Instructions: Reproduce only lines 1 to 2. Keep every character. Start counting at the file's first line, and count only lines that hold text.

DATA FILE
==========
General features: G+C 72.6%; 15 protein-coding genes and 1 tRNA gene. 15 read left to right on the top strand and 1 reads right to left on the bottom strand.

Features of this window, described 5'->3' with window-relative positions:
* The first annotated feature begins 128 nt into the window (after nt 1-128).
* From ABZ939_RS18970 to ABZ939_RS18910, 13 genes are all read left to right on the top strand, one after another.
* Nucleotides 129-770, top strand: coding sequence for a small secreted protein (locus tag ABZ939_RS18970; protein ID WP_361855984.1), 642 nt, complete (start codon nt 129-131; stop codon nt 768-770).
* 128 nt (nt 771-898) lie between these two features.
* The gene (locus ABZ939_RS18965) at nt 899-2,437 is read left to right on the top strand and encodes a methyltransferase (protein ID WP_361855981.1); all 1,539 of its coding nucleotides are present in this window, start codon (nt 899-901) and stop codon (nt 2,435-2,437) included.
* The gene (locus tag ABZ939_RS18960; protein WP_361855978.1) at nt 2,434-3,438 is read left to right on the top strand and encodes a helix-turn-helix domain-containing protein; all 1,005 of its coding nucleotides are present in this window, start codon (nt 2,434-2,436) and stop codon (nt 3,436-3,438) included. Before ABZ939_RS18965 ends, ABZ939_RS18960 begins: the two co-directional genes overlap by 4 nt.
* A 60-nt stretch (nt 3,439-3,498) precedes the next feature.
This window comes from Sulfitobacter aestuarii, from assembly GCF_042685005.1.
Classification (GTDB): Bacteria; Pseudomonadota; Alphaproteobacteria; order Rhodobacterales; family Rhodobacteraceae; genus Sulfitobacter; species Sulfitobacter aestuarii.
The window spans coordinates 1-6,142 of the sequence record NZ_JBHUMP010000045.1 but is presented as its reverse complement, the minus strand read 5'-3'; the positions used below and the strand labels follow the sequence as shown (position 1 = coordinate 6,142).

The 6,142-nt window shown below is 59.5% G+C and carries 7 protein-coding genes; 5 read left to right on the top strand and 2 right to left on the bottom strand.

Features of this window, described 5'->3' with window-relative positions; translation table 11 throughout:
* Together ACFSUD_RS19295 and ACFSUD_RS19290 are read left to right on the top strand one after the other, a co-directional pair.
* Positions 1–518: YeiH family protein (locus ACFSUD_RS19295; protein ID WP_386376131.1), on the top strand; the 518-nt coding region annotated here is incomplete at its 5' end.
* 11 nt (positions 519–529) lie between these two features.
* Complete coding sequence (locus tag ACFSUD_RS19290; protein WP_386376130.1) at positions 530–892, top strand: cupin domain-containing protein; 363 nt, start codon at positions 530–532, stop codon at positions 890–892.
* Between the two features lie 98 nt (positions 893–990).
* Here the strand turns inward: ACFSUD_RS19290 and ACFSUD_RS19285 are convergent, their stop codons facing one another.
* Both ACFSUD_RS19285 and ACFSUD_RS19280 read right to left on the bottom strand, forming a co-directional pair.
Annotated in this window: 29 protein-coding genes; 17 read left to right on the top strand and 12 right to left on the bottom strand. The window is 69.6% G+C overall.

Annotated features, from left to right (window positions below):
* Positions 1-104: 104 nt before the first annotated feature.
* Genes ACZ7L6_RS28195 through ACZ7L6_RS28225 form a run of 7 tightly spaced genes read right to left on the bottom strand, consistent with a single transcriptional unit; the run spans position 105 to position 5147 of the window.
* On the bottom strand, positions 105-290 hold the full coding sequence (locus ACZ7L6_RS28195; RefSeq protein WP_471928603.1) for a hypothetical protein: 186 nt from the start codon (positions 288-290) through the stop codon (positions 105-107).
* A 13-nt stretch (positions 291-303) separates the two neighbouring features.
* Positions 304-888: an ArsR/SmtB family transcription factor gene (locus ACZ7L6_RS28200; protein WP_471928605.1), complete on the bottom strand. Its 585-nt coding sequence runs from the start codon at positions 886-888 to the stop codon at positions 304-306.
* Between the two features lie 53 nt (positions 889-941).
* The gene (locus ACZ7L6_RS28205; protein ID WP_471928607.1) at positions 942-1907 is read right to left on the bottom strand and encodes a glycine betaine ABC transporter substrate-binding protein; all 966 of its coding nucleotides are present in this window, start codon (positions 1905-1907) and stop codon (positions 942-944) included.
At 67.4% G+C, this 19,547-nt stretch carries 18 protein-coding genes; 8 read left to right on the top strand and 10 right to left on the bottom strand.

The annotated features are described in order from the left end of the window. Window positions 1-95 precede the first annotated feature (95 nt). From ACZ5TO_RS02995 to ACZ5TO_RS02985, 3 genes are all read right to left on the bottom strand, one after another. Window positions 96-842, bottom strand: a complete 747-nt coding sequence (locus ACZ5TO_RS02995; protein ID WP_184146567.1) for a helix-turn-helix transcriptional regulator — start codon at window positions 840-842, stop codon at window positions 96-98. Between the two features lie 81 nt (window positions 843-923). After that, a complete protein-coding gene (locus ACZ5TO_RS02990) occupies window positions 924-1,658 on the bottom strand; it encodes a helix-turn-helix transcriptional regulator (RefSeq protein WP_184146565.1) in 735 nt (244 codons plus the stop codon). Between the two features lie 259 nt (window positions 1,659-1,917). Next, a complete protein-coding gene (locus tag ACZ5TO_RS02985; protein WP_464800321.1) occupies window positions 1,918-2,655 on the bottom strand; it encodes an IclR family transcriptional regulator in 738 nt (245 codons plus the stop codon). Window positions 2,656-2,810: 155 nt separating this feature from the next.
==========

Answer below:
General features: G+C 72.6%; 15 protein-coding genes and 1 tRNA gene. 15 read left to right on the top strand and 1 reads right to left on the bottom strand.

Features of this window, described 5'->3' with window-relative positions: